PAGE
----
Windows md5 checksum

I was sent a script to run by an analyst who advised to verify the MD5 hash. This is good advice to ensure that I receive the correct content. And happens to be the advise I gave the DBA manager before restoring backup files that was going to take hours to download.

The idea is creating an MD5 hash from the file contents is a fingerprint that tells me whether the file is the same or different quickly and easily. The analyst tells me the hash of the file on the source. I generate a hash on the destination and compare. If they differ, then we have a problem.

I do this all the time on Linux. However, the application I was working with is on Windows. And uploading the file to a Linux server from my workstation wouldn’t really tell me if the file on the Windows server has the correct hash as corruption (ever so unlikely) could have happened over one upload but not the other.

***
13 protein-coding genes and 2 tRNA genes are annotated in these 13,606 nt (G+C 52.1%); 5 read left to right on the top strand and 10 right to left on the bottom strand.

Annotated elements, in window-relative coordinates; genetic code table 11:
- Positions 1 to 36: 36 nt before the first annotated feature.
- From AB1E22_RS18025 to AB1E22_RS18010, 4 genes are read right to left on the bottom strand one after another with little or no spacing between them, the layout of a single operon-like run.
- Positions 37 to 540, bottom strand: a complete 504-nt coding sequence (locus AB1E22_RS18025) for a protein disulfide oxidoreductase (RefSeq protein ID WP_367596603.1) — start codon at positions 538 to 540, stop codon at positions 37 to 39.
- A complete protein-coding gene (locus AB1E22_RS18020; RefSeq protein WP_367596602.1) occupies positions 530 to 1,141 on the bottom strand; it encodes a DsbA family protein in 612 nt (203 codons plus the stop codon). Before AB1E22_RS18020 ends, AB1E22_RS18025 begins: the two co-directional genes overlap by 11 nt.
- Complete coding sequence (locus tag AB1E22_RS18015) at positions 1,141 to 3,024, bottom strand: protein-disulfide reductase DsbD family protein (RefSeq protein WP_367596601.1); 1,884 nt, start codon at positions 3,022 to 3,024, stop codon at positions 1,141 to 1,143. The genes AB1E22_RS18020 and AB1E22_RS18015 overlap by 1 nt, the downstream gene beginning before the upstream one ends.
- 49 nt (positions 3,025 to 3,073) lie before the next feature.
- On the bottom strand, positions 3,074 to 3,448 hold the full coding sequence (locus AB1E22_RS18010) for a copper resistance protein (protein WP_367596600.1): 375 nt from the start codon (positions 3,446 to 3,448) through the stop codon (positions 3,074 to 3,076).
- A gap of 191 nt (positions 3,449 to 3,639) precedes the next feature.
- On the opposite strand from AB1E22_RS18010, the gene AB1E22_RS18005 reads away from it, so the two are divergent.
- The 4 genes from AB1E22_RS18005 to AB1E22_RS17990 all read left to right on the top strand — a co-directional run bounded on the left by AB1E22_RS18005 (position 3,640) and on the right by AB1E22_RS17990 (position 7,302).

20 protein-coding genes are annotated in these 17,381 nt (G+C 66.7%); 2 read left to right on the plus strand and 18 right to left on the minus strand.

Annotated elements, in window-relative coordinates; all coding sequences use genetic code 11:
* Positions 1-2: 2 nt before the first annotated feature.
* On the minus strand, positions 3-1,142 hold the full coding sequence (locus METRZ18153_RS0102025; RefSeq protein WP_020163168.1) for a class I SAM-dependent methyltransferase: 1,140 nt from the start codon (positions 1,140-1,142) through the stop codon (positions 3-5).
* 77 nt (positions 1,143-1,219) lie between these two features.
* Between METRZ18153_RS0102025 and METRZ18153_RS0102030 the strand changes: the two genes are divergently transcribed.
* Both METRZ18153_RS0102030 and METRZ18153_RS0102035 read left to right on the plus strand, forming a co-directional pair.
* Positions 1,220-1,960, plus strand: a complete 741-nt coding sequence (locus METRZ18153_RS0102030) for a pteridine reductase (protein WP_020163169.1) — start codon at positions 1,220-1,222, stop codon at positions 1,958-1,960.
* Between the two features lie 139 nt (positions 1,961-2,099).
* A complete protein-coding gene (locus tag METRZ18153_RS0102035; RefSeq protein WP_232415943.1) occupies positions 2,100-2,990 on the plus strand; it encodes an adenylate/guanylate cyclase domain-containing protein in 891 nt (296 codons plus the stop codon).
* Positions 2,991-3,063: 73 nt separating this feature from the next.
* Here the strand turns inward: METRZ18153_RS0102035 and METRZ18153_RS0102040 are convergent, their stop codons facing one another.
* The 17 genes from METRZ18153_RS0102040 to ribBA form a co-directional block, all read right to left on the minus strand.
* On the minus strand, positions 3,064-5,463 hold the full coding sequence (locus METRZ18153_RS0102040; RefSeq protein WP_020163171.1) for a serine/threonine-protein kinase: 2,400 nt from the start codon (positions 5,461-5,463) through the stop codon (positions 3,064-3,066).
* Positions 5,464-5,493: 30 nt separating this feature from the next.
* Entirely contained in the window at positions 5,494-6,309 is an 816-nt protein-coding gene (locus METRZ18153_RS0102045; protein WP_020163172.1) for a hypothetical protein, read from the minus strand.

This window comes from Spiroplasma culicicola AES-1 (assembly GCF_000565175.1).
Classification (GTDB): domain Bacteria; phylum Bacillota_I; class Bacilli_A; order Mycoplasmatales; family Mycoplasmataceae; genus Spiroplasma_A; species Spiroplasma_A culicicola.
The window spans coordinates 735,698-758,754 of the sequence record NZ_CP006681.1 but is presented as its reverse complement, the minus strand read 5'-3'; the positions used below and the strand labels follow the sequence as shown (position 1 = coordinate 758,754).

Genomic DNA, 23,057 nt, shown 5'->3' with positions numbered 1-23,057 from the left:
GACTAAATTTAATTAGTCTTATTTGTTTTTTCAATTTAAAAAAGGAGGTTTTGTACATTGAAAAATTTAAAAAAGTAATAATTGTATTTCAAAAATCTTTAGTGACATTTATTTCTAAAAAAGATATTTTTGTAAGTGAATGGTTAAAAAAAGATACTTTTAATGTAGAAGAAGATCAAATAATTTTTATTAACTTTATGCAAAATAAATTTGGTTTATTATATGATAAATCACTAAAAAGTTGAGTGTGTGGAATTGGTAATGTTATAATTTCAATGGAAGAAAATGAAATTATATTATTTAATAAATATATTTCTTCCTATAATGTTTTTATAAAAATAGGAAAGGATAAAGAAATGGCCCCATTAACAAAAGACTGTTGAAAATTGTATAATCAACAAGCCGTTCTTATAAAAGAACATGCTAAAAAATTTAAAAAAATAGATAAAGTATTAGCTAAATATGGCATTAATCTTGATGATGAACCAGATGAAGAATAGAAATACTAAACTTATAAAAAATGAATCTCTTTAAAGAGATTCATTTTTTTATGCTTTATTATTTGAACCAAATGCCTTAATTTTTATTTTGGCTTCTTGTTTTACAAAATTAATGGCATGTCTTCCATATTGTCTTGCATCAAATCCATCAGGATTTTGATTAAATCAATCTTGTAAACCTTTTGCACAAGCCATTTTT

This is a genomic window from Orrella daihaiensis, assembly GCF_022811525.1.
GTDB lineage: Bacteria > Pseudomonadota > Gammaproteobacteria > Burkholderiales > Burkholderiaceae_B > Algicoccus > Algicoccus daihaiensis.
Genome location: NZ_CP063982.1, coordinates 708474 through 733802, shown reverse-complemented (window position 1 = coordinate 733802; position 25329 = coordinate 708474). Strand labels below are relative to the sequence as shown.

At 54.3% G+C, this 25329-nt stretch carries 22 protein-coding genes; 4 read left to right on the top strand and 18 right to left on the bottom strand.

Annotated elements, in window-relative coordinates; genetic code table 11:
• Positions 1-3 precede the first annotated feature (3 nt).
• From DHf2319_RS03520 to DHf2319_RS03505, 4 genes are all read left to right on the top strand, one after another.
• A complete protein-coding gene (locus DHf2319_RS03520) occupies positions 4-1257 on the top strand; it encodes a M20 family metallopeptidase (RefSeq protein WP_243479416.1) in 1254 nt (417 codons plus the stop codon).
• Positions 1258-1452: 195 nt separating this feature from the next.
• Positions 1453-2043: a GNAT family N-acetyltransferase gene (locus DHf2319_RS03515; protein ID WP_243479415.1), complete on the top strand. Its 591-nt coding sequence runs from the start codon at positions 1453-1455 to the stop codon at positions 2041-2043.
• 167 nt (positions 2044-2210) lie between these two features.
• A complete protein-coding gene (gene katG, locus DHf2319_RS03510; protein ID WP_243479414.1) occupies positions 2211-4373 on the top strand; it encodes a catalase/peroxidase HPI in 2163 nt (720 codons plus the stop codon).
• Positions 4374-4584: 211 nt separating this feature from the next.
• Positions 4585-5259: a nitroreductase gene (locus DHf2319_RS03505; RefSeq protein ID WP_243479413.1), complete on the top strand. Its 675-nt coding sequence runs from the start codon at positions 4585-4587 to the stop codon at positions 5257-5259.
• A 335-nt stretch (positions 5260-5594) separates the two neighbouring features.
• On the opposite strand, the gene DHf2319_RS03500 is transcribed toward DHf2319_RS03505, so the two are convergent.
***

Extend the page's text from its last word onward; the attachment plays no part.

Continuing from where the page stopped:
So, I was curious if there was a way to do this on Windows. Turns out there is.

certutil -hashfile C:\scripts\filename.sql MD5

The certutil.exe command is a program installed as part of Certificate Services used typically to view SSL information. (I used it via Powershell, but I bet it works via CMD too.) The various flags available makes it look like something extremely useful to know exists. And, I am surprised at never having seen it prior to today.

It takes seconds to share

News entities are putting this ultimate clickbait in the missing persons articles. And people fall for it hook, line, and sinker.

I see a Facebook post a day where someone is missing. And found before my friend posted it. Usually the person has been fine for months.

It would be nice if Facebook would indicate prominently above the post the person is no longer missing.

Android app updates

An Android app I needed to use refused to allow me into it unless I updated it.

BONUS: Every time I hit the update button, it took me to the iTunes Store.